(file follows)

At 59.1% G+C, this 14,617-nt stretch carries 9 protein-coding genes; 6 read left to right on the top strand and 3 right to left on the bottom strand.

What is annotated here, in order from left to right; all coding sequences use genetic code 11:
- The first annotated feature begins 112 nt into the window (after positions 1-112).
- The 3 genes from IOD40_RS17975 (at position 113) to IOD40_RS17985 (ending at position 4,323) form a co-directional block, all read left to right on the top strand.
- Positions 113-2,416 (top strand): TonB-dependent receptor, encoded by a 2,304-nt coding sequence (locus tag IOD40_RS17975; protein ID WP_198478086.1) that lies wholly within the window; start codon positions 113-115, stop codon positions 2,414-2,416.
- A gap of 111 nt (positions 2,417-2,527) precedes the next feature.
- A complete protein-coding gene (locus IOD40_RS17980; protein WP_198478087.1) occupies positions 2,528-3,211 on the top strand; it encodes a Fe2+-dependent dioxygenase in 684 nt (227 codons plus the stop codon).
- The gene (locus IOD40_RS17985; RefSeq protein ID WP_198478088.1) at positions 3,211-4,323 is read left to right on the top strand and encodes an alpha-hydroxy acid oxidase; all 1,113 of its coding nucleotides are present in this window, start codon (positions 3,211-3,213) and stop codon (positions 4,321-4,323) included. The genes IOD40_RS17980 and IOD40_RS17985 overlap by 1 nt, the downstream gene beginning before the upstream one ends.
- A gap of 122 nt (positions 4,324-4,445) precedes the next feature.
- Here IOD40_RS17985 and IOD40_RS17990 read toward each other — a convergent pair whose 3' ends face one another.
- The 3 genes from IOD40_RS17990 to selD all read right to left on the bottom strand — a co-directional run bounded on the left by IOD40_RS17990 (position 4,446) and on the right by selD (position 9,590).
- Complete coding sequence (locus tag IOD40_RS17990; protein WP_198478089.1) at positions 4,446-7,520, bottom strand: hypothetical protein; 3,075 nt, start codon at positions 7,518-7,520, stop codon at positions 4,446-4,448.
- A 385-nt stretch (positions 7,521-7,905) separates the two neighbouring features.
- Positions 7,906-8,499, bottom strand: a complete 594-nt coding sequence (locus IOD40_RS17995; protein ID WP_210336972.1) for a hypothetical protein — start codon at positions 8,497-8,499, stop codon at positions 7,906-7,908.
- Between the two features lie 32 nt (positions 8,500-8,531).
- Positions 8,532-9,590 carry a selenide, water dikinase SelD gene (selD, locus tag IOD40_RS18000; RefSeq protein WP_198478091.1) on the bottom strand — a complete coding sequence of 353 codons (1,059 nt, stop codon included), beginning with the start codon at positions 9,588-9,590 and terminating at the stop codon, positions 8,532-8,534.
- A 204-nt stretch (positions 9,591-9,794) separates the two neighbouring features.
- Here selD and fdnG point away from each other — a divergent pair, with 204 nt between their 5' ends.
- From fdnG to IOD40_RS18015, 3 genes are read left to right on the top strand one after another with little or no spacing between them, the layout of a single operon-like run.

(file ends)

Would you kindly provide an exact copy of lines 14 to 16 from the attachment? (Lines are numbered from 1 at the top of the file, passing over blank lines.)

- Positions 7,906-8,499, bottom strand: a complete 594-nt coding sequence (locus IOD40_RS17995; protein ID WP_210336972.1) for a hypothetical protein — start codon at positions 8,497-8,499, stop codon at positions 7,906-7,908.
- Between the two features lie 32 nt (positions 8,500-8,531).
- Positions 8,532-9,590 carry a selenide, water dikinase SelD gene (selD, locus tag IOD40_RS18000; RefSeq protein WP_198478091.1) on the bottom strand — a complete coding sequence of 353 codons (1,059 nt, stop codon included), beginning with the start codon at positions 9,588-9,590 and terminating at the stop codon, positions 8,532-8,534.